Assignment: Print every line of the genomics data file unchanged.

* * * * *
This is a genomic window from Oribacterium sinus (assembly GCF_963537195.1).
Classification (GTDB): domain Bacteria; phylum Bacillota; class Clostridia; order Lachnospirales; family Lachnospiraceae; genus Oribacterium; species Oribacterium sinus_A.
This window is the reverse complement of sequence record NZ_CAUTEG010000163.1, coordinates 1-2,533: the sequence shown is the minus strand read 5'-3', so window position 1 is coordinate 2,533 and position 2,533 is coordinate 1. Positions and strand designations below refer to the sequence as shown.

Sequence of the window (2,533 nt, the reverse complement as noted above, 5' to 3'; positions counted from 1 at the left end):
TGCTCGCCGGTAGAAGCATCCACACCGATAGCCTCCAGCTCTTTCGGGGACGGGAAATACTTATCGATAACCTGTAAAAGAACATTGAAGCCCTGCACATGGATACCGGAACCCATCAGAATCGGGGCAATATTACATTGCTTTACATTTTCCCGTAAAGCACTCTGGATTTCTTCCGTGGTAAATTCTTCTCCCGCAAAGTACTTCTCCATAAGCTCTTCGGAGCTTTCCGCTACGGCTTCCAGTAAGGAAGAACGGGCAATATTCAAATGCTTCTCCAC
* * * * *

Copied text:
This is a genomic window from Oribacterium sinus (assembly GCF_963537195.1).
Classification (GTDB): domain Bacteria; phylum Bacillota; class Clostridia; order Lachnospirales; family Lachnospiraceae; genus Oribacterium; species Oribacterium sinus_A.
This window is the reverse complement of sequence record NZ_CAUTEG010000163.1, coordinates 1-2,533: the sequence shown is the minus strand read 5'-3', so window position 1 is coordinate 2,533 and position 2,533 is coordinate 1. Positions and strand designations below refer to the sequence as shown.

Sequence of the window (2,533 nt, the reverse complement as noted above, 5' to 3'; positions counted from 1 at the left end):
TGCTCGCCGGTAGAAGCATCCACACCGATAGCCTCCAGCTCTTTCGGGGACGGGAAATACTTATCGATAACCTGTAAAAGAACATTGAAGCCCTGCACATGGATACCGGAACCCATCAGAATCGGGGCAATATTACATTGCTTTACATTTTCCCGTAAAGCACTCTGGATTTCTTCCGTGGTAAATTCTTCTCCCGCAAAGTACTTCTCCATAAGCTCTTCGGAGCTTTCCGCTACGGCTTCCAGTAAGGAAGAACGGGCAATATTCAAATGCTTCTCCAC